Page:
A PARTY to mark the Queen's birthday by the British embassy in Iran is "psychological war" planned with the United States against the Islamic Republic, a hardline Iranian newspaper has said.
Kayhan, accusing the embassy of expanding its list of Iranian invitees, wrote: "The British embassy acts as America's psychological war wing. It seems the different kind of programming for the Queen's party is a joint American-British project."
The embassy is often a focus for anti-western protests in Iran, where the US has no mission after cutting ties in 1980.
The embassy's birthday party for the Queen is an annual event, but this year it will be held against the backdrop of tension with the West over Iran's nuclear ambitions.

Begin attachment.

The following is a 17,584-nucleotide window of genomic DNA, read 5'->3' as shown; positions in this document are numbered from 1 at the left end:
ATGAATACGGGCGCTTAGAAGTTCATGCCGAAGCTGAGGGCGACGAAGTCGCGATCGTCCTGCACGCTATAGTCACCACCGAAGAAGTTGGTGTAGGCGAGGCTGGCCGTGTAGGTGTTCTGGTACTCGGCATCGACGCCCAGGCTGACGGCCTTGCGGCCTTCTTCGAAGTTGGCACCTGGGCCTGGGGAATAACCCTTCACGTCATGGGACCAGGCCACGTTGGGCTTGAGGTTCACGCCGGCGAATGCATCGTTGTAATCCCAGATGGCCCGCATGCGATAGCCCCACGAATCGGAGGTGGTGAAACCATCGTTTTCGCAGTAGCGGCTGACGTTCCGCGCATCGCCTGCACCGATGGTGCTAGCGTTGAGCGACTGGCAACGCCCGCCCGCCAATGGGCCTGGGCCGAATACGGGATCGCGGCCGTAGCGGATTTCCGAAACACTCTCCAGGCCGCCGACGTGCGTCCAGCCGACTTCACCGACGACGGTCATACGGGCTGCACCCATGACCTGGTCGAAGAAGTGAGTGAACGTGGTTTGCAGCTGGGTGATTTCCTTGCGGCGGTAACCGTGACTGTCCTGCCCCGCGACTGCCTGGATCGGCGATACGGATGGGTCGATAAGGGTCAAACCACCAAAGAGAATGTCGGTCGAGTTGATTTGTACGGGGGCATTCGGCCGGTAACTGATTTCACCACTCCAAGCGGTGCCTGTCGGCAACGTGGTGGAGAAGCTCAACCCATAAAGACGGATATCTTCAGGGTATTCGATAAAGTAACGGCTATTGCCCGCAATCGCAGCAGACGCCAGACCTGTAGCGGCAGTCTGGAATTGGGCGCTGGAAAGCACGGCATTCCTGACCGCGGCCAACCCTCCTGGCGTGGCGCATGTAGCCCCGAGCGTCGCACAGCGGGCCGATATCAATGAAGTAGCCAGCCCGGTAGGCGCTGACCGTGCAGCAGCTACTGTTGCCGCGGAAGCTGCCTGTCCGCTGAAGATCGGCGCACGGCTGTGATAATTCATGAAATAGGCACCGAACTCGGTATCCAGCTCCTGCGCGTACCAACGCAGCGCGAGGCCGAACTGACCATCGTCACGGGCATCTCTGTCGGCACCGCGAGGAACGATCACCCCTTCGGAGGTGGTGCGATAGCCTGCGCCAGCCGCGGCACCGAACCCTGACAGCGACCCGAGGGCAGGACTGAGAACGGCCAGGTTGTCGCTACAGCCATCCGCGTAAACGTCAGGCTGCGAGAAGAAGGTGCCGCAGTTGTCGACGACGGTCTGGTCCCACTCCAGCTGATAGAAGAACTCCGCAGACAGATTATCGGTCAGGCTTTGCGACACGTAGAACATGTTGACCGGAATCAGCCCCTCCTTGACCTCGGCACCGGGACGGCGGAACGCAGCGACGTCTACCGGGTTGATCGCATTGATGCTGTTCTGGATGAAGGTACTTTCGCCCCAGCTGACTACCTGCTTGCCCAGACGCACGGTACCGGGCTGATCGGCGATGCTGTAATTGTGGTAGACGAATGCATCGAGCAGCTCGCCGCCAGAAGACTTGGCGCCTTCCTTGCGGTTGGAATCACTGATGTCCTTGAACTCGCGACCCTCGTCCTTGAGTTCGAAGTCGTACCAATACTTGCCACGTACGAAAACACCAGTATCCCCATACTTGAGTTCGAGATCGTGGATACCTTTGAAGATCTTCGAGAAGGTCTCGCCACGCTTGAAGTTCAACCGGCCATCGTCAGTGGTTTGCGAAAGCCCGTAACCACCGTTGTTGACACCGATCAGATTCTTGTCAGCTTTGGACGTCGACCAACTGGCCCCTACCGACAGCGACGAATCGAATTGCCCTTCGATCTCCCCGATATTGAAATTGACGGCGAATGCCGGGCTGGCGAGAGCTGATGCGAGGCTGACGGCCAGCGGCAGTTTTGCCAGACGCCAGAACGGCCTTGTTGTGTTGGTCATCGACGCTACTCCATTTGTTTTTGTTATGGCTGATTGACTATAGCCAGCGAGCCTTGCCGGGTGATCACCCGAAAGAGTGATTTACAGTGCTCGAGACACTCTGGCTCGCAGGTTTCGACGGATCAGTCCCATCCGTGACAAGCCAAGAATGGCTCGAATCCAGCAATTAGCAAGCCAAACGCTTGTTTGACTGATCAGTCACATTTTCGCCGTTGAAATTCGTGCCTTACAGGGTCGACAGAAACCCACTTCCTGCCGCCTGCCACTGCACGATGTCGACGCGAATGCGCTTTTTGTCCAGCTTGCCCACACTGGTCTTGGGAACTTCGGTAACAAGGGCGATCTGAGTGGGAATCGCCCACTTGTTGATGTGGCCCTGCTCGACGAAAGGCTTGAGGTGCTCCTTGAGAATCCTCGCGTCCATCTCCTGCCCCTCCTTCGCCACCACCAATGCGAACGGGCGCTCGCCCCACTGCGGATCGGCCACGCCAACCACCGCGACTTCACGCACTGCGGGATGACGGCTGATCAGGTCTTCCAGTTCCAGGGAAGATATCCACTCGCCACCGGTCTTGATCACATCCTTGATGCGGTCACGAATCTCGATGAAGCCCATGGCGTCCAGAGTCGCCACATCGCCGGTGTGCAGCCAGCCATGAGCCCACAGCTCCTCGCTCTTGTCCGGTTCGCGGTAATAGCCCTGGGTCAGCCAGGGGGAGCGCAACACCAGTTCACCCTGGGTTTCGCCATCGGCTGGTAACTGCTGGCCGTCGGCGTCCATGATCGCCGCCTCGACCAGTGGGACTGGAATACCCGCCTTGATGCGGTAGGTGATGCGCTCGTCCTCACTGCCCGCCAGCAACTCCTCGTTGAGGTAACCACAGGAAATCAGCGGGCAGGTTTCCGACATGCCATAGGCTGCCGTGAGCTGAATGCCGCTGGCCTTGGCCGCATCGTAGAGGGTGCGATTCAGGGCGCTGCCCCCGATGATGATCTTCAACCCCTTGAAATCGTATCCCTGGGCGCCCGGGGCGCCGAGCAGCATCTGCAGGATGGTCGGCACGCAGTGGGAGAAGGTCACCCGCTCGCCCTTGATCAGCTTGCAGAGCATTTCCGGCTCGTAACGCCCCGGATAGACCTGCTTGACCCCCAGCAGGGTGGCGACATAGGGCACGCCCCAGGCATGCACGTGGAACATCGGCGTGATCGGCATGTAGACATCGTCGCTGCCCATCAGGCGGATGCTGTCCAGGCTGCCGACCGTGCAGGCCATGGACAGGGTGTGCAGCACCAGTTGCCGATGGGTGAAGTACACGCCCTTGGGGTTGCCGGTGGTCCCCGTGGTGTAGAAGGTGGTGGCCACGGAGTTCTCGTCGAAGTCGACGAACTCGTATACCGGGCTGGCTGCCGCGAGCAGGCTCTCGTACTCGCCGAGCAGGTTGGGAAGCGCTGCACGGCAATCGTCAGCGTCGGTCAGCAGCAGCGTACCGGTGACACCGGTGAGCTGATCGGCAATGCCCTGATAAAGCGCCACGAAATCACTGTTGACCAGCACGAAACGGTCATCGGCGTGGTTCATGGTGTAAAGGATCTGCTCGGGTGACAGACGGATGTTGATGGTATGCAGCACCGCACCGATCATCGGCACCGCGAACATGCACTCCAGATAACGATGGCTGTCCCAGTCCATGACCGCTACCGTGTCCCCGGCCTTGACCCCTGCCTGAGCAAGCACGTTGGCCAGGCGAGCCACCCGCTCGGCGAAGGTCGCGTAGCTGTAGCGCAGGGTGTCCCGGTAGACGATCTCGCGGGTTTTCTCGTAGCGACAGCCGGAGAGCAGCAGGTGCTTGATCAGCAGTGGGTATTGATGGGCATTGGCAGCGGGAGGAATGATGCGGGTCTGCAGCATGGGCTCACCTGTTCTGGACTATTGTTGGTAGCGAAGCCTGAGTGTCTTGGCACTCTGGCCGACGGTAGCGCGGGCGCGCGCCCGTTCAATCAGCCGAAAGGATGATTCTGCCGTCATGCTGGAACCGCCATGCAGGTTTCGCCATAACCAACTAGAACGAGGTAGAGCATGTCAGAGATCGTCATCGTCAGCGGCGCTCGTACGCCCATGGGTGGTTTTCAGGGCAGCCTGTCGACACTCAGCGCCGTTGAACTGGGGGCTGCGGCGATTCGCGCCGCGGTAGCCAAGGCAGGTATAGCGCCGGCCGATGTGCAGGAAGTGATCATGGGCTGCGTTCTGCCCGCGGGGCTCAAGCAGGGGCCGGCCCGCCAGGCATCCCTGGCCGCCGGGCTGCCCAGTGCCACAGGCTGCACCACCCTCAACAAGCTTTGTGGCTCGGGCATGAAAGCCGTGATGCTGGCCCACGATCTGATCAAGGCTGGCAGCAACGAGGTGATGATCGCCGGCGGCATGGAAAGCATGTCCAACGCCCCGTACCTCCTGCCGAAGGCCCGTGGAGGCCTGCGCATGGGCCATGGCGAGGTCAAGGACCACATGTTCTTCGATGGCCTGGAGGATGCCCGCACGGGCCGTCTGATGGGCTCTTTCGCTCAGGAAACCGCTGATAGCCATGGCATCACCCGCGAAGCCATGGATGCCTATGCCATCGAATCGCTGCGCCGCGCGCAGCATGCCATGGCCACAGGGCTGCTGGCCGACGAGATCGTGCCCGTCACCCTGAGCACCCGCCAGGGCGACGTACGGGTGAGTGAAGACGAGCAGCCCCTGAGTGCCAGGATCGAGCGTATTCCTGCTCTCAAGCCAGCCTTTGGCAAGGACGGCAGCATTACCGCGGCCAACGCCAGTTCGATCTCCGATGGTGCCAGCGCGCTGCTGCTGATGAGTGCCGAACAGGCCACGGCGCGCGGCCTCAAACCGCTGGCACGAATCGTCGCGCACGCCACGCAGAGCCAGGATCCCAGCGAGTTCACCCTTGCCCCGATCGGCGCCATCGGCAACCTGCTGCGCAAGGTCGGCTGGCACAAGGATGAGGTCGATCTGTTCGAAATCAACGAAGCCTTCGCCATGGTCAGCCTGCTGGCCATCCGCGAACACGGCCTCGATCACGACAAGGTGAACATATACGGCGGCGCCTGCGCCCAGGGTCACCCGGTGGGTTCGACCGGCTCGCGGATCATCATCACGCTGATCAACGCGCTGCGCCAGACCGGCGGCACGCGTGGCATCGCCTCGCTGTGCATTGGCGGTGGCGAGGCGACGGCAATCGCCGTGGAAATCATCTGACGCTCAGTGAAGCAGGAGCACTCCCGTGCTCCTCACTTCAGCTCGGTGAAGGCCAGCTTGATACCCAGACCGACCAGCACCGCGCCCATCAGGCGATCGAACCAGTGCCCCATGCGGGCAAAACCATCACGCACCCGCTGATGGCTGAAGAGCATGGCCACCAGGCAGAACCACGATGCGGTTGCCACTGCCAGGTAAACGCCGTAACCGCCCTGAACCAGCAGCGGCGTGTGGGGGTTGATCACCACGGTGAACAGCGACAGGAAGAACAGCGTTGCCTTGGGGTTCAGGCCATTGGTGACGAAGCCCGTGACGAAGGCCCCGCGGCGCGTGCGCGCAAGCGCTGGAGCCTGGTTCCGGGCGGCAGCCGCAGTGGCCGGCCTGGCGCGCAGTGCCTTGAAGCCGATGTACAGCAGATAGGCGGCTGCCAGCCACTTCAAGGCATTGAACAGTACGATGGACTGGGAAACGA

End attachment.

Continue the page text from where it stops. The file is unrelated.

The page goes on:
The gathering takes place today in the embassy's leafy Tehran compound - renovated a few years ago during a period of warming ties.
A British diplomat in Iran dismissed the charges.
"We are just doing what we normally do in embassies all over the world, inviting people from all sorts of walks of life," the diplomat said, adding those invited included officials, members of civil society and others.
Hardline student groups said they would hold a news conference outside the embassy to note the "betrayals and the historically cunning behaviour of the British government in Iran".
Kayhan put the party in context of the arrest of three American-Iranians, including academic Haleh Esfandiari, on security-related charges.
It quoted one Iranian invitee as saying: "Especially after the recent arrests of Iranians with American passports for espionage, the British embassy is trying to show there is nothing bad about having relations with foreigners."
Iran has linked the arrests to a so-called "soft revolution", a perceived plot by the US to undermine the government using intellectuals and others inside Iran.